Science Fair Project Encyclopedia
An entrepôt is a trading centre, or simply a warehouse, where merchandise can be imported and re-exported without paying import duties, often at a profit. This profit is often possible because of trade conditions, for example, the reluctance of ships to travel the entire length of a long trading route, so it sells to the trading centre instead. The trading centre then sells at a higher price to ships travelling the other segment of the route.
Singapore, and the Cape of Good Hope were prominent examples in history, and some still are today. For example, ships were reluctant to travel all the way from Britain through the Suez Canal or the Cape of Good Hope through the Indian Ocean, through the Straits of Melaka to Shanghai, so they sold to key ports along the way, then returned back to their original port, in this case Singapore and the Cape of Good Hope. Other ships coming from the other direction would come and buy the goods, at a higher price to sell at their next stop.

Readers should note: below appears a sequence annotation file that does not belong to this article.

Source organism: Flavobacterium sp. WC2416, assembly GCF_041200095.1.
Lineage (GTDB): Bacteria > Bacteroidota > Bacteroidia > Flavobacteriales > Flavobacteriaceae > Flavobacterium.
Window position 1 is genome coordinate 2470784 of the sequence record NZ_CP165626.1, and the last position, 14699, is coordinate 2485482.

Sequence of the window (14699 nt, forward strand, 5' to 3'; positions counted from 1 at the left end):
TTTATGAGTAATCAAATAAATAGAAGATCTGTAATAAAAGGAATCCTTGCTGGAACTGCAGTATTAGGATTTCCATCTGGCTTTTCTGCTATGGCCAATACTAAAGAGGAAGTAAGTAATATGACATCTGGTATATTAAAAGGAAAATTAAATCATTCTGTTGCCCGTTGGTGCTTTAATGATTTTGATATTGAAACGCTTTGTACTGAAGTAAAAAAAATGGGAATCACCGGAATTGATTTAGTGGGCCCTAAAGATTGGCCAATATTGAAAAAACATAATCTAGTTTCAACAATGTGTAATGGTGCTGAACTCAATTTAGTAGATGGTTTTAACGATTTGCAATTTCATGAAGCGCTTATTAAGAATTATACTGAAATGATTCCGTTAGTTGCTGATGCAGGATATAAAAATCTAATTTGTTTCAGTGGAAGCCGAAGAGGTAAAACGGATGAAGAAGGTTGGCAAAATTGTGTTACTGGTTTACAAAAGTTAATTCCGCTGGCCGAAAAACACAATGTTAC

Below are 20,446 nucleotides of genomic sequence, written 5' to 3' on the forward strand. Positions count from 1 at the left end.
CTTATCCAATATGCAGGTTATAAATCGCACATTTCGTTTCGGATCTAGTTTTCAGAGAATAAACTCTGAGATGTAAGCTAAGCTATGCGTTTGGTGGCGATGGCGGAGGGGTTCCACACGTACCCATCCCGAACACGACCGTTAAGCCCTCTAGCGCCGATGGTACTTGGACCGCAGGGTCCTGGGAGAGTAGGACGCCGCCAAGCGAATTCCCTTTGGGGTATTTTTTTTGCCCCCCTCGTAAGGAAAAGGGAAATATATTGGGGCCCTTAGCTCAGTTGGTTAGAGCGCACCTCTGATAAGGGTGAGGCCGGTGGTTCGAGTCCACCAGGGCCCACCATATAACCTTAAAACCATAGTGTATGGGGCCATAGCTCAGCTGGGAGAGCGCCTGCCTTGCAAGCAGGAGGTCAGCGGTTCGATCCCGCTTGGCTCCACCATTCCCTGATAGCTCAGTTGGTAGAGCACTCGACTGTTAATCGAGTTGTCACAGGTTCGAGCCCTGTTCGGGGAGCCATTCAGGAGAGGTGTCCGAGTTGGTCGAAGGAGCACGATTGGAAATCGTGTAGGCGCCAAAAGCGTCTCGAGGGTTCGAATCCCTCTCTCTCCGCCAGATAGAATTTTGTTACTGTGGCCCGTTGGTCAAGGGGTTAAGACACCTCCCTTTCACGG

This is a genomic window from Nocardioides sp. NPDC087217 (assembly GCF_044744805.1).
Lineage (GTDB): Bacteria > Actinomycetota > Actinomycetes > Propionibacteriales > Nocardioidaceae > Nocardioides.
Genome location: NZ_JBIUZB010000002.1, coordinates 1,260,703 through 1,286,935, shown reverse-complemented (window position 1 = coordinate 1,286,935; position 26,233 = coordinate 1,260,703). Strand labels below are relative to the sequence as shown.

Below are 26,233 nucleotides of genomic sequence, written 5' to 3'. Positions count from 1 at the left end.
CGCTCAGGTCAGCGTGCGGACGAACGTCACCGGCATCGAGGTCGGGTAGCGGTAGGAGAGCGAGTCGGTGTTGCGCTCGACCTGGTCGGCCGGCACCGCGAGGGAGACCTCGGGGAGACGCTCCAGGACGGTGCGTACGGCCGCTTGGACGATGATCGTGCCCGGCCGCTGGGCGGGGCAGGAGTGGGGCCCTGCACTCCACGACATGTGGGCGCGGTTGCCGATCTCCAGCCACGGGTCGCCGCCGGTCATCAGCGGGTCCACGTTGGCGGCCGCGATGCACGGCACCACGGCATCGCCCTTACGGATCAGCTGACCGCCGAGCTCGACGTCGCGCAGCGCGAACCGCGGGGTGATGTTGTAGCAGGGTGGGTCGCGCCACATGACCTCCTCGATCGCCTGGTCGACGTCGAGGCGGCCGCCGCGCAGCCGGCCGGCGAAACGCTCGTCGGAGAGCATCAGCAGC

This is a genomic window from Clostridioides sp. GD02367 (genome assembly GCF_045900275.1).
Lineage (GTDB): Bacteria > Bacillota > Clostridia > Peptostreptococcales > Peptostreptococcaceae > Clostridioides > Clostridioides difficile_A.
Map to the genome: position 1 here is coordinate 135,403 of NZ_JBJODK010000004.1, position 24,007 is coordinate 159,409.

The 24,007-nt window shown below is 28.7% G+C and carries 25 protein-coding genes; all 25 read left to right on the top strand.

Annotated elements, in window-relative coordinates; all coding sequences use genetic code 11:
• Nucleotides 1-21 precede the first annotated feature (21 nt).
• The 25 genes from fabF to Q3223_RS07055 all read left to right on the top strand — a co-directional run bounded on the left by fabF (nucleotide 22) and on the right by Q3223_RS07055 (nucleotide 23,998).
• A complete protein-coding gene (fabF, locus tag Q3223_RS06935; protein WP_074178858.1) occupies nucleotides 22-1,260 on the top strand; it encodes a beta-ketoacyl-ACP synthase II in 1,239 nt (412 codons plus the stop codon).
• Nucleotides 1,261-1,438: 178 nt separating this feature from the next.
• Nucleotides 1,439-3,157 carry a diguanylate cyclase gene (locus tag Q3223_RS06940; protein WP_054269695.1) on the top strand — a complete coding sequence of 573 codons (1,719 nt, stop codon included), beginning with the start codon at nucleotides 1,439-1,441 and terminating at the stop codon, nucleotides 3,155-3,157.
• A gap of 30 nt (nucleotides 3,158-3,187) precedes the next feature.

In the Middle Ages, this was especially true. There was demand for spices, but a long trading route, thus leading to a much higher market price than it was originally bought for when the spices reached land. This led to an attractive profit for those who bothered to travel the entire route constantly.
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